The Justice Department itself has not been very forthcoming. As we explain in our main piece, DOJ officials have so far failed to provide a clear definition of what constitutes a China Initiative case, or how many cases in total it has brought. This lack of transparency has made it impossible to understand exactly what the China Initiative is, what it has achieved, and what the costs have been for those disproportionately affected.
“I’d like to see a balance sheet,” said Jeremy Wu, who held senior civil rights and ethics positions in the US government before co-founding the APA Justice Task Force, one of the groups that is independently tracking the China Initiative. “What did we gain? How many spies did we catch, compared to how much damage that has [been] done not only to individuals, but also to the future of American science and technology?”
Our database is not that balance sheet. But it is an important step toward answering some of the questions Wu poses—questions that, to this point, the US government has not answered. Rather, it has added to the confusion: two days after we reached out with a request for comment, the Justice Department made major updates to its webpage, removing cases that do not support its narrative of a successful counterintelligence effort.
How we did it
This spring, we began searching through all the press releases then linked on the Department of Justice’s China Initiative webpage, followed by another scrape of its data in August. Then we pulled thousands of pages of federal court records pertaining to each case and used this information to build our database.
We also combed through additional court documents and public statements by FBI and DOJ officials to find cases that had been removed from the webpage or that had never been included. Then we supplemented this information with interviews with defense attorneys, defendants’ family members, collaborating researchers, former US prosecutors, civil rights advocates, lawmakers, and outside scholars who have studied the initiative. We found more cases that had been left out of the DOJ’s public list but either were publicly described as part of the initiative or fit the general fact pattern of academics charged with hiding ties to Chinese institutions, hackers alleged to be working for the Chinese government, or those accused of illicit technology transfers.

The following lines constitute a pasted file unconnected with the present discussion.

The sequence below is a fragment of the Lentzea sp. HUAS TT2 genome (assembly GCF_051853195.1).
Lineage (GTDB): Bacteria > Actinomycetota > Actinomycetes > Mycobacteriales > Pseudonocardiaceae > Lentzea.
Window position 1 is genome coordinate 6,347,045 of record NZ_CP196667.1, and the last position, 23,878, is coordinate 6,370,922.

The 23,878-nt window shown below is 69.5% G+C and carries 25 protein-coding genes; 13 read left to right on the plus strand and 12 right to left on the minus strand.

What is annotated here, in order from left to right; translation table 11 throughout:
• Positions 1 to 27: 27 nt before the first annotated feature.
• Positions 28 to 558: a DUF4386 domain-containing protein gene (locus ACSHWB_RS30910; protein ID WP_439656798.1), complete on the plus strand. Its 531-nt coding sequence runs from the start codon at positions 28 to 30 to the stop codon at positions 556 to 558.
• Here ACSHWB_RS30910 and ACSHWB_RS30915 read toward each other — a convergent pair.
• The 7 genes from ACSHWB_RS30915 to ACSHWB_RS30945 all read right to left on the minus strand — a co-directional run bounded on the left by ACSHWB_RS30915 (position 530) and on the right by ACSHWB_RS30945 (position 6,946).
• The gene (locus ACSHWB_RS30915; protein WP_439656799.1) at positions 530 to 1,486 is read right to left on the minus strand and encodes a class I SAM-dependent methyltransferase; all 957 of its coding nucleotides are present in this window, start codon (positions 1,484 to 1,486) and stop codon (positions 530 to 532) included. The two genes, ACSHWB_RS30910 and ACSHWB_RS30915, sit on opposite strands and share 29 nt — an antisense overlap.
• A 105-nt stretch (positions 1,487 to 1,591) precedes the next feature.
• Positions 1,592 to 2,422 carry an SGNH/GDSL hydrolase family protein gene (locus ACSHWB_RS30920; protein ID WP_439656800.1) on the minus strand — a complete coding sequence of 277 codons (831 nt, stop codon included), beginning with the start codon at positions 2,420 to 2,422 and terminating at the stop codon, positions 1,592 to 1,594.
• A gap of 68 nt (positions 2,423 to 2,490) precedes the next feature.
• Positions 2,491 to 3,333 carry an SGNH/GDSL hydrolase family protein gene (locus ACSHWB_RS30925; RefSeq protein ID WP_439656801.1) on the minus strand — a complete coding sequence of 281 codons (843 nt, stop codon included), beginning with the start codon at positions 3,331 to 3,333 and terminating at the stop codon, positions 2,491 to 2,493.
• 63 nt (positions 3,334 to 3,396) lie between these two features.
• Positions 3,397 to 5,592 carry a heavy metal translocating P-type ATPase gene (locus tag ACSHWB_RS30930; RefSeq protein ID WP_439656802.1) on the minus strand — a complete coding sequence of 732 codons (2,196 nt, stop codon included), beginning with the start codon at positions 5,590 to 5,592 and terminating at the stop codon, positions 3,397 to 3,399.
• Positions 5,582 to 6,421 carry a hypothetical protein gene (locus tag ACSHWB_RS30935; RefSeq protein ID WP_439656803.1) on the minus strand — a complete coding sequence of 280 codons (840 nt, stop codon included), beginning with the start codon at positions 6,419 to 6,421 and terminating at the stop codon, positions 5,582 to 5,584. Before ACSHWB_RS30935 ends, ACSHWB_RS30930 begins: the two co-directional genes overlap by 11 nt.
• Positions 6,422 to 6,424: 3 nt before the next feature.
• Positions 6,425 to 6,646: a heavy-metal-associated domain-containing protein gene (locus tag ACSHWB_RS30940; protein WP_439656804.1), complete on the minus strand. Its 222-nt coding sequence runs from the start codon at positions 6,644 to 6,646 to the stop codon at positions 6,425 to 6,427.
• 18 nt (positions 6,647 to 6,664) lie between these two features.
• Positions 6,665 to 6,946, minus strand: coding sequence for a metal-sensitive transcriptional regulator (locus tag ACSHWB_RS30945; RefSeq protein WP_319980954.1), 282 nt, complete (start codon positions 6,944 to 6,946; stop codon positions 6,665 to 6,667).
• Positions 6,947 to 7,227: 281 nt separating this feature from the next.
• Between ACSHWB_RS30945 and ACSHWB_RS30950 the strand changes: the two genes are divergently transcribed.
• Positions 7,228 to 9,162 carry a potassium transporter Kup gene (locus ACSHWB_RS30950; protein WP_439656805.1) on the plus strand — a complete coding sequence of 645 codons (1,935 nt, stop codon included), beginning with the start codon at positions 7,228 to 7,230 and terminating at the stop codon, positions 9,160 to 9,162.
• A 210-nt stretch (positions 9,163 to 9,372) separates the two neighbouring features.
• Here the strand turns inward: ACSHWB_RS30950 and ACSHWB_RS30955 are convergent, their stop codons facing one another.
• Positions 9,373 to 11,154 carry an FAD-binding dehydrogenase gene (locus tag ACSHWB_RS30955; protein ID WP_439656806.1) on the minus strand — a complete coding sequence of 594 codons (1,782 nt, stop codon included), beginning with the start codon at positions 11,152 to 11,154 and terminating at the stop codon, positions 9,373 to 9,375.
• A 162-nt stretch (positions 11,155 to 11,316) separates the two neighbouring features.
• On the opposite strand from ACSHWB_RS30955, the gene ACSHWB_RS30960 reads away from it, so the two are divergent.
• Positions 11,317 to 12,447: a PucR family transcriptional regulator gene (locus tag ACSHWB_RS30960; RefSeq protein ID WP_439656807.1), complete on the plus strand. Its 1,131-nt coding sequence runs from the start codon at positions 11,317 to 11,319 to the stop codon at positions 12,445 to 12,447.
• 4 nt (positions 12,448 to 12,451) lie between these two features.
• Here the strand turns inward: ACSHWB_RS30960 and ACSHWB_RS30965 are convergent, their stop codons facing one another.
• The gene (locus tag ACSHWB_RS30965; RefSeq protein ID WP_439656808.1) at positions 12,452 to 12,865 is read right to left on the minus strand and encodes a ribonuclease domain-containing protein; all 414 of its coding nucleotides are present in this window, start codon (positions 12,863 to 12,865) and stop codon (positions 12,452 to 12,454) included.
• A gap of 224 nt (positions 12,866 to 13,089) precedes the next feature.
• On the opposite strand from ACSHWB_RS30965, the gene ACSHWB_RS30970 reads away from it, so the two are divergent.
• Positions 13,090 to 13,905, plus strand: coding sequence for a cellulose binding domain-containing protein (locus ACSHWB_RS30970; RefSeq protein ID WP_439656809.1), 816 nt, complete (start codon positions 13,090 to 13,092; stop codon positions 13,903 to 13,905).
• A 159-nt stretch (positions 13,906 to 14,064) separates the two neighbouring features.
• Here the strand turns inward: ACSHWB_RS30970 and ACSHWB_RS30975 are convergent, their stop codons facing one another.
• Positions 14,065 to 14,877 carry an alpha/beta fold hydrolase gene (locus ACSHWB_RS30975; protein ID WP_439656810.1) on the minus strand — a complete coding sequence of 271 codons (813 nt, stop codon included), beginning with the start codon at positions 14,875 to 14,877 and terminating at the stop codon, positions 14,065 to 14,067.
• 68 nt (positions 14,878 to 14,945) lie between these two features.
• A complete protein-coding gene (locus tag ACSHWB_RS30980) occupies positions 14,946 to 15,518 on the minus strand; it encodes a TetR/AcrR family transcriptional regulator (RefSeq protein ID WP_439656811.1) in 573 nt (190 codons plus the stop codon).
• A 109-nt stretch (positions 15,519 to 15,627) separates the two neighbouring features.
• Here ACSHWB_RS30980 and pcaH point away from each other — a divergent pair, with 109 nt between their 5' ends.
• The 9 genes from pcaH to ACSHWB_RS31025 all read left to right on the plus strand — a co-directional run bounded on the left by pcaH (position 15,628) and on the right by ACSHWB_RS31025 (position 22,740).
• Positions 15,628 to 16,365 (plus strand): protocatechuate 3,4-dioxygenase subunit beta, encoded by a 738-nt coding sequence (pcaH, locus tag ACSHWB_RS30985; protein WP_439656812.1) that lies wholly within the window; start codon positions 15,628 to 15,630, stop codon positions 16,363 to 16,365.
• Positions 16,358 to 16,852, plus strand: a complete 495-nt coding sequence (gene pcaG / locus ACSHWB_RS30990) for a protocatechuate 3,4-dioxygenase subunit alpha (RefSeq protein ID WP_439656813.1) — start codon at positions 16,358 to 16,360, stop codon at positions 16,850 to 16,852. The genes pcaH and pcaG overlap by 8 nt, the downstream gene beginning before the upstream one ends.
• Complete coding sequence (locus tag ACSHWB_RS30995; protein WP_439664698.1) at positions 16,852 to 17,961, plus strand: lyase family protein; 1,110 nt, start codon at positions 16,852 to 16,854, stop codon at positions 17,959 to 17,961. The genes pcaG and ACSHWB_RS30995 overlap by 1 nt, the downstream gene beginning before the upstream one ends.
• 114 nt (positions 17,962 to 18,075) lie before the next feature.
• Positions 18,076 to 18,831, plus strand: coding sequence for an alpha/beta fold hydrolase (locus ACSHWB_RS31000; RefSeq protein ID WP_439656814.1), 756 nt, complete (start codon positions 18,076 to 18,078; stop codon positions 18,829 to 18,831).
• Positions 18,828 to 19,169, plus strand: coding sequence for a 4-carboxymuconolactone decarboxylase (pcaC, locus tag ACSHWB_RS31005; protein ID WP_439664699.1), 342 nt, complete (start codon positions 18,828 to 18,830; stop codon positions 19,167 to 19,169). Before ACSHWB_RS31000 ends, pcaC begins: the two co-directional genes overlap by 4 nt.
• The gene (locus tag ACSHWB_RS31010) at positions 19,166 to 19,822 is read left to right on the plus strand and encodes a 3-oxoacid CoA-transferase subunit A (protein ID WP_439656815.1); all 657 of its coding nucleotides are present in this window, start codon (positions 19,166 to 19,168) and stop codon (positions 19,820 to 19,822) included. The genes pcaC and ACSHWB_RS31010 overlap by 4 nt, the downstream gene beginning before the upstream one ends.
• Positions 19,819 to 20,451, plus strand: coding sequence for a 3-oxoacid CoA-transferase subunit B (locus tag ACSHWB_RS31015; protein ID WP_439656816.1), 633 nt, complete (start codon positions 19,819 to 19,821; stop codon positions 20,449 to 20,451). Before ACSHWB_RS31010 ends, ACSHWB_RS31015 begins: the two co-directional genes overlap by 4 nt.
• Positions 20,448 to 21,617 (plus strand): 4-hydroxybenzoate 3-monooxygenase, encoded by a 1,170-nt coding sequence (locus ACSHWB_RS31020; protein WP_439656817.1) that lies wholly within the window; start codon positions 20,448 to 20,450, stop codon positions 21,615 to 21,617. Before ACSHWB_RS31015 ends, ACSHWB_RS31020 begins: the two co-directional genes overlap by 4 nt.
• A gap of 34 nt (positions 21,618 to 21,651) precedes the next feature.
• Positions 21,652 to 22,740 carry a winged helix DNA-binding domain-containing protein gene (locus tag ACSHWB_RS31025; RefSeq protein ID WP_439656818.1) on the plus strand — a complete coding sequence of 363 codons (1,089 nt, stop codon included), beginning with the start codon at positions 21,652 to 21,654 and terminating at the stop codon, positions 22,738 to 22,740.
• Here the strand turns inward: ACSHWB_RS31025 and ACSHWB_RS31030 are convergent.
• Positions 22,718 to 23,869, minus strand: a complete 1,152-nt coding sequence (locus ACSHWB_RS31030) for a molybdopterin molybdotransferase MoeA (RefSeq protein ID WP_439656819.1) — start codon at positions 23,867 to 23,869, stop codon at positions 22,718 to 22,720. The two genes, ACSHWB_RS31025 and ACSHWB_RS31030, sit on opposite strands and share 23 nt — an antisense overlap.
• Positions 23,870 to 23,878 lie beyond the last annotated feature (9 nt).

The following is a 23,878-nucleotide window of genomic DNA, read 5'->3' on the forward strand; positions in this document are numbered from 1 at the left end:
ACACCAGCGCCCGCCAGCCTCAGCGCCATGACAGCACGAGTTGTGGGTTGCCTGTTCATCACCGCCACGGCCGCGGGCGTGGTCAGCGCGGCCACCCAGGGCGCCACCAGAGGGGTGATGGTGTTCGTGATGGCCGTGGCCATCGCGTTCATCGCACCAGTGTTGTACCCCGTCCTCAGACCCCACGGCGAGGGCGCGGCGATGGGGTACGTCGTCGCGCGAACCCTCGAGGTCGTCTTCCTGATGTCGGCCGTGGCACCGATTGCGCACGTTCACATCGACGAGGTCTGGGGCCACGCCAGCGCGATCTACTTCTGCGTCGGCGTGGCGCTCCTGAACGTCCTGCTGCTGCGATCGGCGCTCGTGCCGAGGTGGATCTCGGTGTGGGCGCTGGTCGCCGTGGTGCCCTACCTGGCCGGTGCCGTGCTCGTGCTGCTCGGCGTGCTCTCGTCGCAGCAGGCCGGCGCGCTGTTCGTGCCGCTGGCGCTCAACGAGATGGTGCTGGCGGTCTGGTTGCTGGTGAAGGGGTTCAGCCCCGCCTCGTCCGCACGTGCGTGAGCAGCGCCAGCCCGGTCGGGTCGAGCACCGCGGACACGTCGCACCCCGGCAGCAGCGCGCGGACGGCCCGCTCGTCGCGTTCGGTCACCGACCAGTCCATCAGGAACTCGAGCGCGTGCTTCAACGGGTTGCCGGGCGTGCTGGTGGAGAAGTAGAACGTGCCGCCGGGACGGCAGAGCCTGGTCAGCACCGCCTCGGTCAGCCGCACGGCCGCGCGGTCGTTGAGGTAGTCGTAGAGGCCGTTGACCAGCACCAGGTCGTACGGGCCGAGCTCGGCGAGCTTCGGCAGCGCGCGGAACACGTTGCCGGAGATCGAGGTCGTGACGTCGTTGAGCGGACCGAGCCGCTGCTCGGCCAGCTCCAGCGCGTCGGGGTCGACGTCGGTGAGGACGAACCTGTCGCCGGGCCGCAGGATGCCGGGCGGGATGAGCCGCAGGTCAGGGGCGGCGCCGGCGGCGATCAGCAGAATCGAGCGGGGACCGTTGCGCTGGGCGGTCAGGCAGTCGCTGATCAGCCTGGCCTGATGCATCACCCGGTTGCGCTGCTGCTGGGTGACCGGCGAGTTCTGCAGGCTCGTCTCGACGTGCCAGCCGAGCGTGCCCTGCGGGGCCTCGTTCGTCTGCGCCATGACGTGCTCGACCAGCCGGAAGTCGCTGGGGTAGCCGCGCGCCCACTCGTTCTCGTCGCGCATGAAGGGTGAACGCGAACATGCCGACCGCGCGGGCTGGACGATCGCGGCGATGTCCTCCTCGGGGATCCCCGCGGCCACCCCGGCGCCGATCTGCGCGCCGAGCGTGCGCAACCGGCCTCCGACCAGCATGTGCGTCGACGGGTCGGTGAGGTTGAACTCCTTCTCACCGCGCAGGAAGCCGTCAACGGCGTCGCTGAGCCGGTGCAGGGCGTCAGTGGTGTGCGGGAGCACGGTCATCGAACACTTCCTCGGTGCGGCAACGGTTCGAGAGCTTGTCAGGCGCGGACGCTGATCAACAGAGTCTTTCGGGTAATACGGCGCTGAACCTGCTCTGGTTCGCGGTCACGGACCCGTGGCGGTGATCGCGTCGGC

Our goal was to create as comprehensive a database of China Initiative prosecutions as possible. We know there may be more, and our database may grow as we confirm the existence of additional cases. If you have more information on China Initiative cases, please reach out to us at email@example.com.
Our tracking efforts were made harder in June, when the Department of Justice stopped updating its China Initiative webpage. That timeframe roughly coincides with the resignation of John Demers, the assistant attorney general who had been in charge of the national security division overseeing the initiative.
Once we had built a rough database and analyzed the data, we compared notes with Wu, of the APA Justice Task Force, and with Asian Americans Advancing Justice | AAJC, another civil rights group tracking cases, and we shared our initial findings with a small group of lawmakers, civil rights organization representatives, and scholars and asked for their comments.
What the Department of Justice changed
On November 19—two days after MIT Technology Review approached the Department of Justice with questions about the initiative, including a number of cases we believed to have been omitted or erroneously included—the department made major revisions to the China Initiative webpage.
These changes were extensive, but they didn’t really clear up much of the confusion around the initiative. In fact, in some ways they made it worse.
While he did not respond to our specific questions, Wyn Hornbuckle, the spokesperson for the DOJ’s National Security Division, informed us by email that staff “have been in the process of updating our webpage to reflect some of the changes, updates, and dismissals.”
He also shared the department’s own numbers. “Since November 2018, we have brought or resolved nine economic espionage prosecutions and seven theft of trade secrets cases with a nexus to the PRC. We also have brought 12 matters involving fraud on universities and/or grant making institutions,” he wrote.
We found significantly more than 12 research integrity cases—but only 13 of the 23 research integrity cases included in our database are currently on the website. (One of those cases was settled before charges could be filed.) Six of those cases ended in guilty pleas. Seven are still pending.
Seven of the eight research integrity cases that ended in dismissals or acquittals were previously included on the website, but the DOJ has now removed them from its list.
Our analysis showed 12 cases that charged either theft of trade secrets or economic espionage since November 2018. Ten are listed on the Department of Justice’s site. (Two were related prosecutions, although they were charged separately.) Of those 10, seven charged only theft of trade secrets and not the more severe allegation of economic espionage. One charged both economic espionage and theft of trade secrets. The other two were hacking cases—one included an economic espionage citation, and one included a theft of trade secrets citation.
The Department of Justice did not respond to multiple requests for a more detailed breakdown of its numbers.
Our subsequent analysis showed that the DOJ had removed 17 cases and 39 defendants from its China Initiative page, added two cases [with a total of five defendants, and updated existing cases with sentencing and trial information, where available.
Hornbuckle did not respond to a follow-up request to comment on what these removals say about transparency.